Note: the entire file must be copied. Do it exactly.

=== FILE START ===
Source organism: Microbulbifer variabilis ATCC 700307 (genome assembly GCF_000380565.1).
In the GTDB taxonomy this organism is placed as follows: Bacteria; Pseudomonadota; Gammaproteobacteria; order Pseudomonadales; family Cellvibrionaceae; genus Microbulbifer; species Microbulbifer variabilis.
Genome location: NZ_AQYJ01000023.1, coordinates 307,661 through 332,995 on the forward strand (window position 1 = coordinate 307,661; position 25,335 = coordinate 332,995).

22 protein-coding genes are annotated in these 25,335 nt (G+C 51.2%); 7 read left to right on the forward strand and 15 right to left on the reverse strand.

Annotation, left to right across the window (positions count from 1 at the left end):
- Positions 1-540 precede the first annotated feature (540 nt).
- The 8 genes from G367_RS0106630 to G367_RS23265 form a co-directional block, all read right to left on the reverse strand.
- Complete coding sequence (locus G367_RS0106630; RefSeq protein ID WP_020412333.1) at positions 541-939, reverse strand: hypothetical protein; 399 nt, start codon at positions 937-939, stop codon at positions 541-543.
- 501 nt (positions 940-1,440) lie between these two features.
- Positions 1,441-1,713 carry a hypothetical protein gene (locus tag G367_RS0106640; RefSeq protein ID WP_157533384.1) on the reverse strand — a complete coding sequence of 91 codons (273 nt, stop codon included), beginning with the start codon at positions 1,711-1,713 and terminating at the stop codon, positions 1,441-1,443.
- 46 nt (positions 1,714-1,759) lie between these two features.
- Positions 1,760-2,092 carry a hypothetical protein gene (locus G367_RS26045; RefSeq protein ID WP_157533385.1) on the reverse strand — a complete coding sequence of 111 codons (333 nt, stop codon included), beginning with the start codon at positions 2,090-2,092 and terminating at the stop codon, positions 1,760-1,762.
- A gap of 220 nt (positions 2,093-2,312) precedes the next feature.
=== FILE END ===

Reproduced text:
Source organism: Microbulbifer variabilis ATCC 700307 (genome assembly GCF_000380565.1).
In the GTDB taxonomy this organism is placed as follows: Bacteria; Pseudomonadota; Gammaproteobacteria; order Pseudomonadales; family Cellvibrionaceae; genus Microbulbifer; species Microbulbifer variabilis.
Genome location: NZ_AQYJ01000023.1, coordinates 307,661 through 332,995 on the forward strand (window position 1 = coordinate 307,661; position 25,335 = coordinate 332,995).

22 protein-coding genes are annotated in these 25,335 nt (G+C 51.2%); 7 read left to right on the forward strand and 15 right to left on the reverse strand.

Annotation, left to right across the window (positions count from 1 at the left end):
- Positions 1-540 precede the first annotated feature (540 nt).
- The 8 genes from G367_RS0106630 to G367_RS23265 form a co-directional block, all read right to left on the reverse strand.
- Complete coding sequence (locus G367_RS0106630; RefSeq protein ID WP_020412333.1) at positions 541-939, reverse strand: hypothetical protein; 399 nt, start codon at positions 937-939, stop codon at positions 541-543.
- 501 nt (positions 940-1,440) lie between these two features.
- Positions 1,441-1,713 carry a hypothetical protein gene (locus tag G367_RS0106640; RefSeq protein ID WP_157533384.1) on the reverse strand — a complete coding sequence of 91 codons (273 nt, stop codon included), beginning with the start codon at positions 1,711-1,713 and terminating at the stop codon, positions 1,441-1,443.
- 46 nt (positions 1,714-1,759) lie between these two features.
- Positions 1,760-2,092 carry a hypothetical protein gene (locus G367_RS26045; RefSeq protein ID WP_157533385.1) on the reverse strand — a complete coding sequence of 111 codons (333 nt, stop codon included), beginning with the start codon at positions 2,090-2,092 and terminating at the stop codon, positions 1,760-1,762.
- A gap of 220 nt (positions 2,093-2,312) precedes the next feature.